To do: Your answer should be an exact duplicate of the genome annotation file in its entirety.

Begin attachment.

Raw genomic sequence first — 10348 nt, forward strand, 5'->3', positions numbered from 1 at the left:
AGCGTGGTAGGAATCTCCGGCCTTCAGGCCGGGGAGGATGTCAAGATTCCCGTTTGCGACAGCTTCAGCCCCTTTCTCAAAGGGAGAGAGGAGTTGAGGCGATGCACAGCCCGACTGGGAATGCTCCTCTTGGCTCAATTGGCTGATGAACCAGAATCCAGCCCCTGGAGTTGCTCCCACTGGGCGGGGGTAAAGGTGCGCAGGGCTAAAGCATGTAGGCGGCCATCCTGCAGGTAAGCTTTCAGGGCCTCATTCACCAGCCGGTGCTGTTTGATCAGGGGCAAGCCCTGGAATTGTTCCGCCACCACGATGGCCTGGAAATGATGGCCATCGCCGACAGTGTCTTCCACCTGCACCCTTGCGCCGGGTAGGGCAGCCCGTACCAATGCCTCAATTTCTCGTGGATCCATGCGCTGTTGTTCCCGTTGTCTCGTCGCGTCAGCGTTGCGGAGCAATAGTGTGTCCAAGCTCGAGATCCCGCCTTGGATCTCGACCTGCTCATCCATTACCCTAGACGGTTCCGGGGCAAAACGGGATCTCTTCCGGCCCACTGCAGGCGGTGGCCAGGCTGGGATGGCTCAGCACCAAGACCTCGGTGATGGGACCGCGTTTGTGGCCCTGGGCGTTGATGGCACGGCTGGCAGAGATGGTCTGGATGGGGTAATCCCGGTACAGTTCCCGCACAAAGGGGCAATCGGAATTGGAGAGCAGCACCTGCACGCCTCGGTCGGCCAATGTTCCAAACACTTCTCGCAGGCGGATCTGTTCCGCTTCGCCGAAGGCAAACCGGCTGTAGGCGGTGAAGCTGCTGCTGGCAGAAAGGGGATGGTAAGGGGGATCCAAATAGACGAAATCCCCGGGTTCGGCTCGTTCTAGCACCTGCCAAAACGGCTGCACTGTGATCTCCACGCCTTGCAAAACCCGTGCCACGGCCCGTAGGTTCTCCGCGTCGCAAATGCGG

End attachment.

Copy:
Raw genomic sequence first — 10348 nt, forward strand, 5'->3', positions numbered from 1 at the left:
AGCGTGGTAGGAATCTCCGGCCTTCAGGCCGGGGAGGATGTCAAGATTCCCGTTTGCGACAGCTTCAGCCCCTTTCTCAAAGGGAGAGAGGAGTTGAGGCGATGCACAGCCCGACTGGGAATGCTCCTCTTGGCTCAATTGGCTGATGAACCAGAATCCAGCCCCTGGAGTTGCTCCCACTGGGCGGGGGTAAAGGTGCGCAGGGCTAAAGCATGTAGGCGGCCATCCTGCAGGTAAGCTTTCAGGGCCTCATTCACCAGCCGGTGCTGTTTGATCAGGGGCAAGCCCTGGAATTGTTCCGCCACCACGATGGCCTGGAAATGATGGCCATCGCCGACAGTGTCTTCCACCTGCACCCTTGCGCCGGGTAGGGCAGCCCGTACCAATGCCTCAATTTCTCGTGGATCCATGCGCTGTTGTTCCCGTTGTCTCGTCGCGTCAGCGTTGCGGAGCAATAGTGTGTCCAAGCTCGAGATCCCGCCTTGGATCTCGACCTGCTCATCCATTACCCTAGACGGTTCCGGGGCAAAACGGGATCTCTTCCGGCCCACTGCAGGCGGTGGCCAGGCTGGGATGGCTCAGCACCAAGACCTCGGTGATGGGACCGCGTTTGTGGCCCTGGGCGTTGATGGCACGGCTGGCAGAGATGGTCTGGATGGGGTAATCCCGGTACAGTTCCCGCACAAAGGGGCAATCGGAATTGGAGAGCAGCACCTGCACGCCTCGGTCGGCCAATGTTCCAAACACTTCTCGCAGGCGGATCTGTTCCGCTTCGCCGAAGGCAAACCGGCTGTAGGCGGTGAAGCTGCTGCTGGCAGAAAGGGGATGGTAAGGGGGATCCAAATAGACGAAATCCCCGGGTTCGGCTCGTTCTAGCACCTGCCAAAACGGCTGCACTGTGATCTCCACGCCTTGCAAAACCCGTGCCACGGCCCGTAGGTTCTCCGCGTCGCAAATGCGG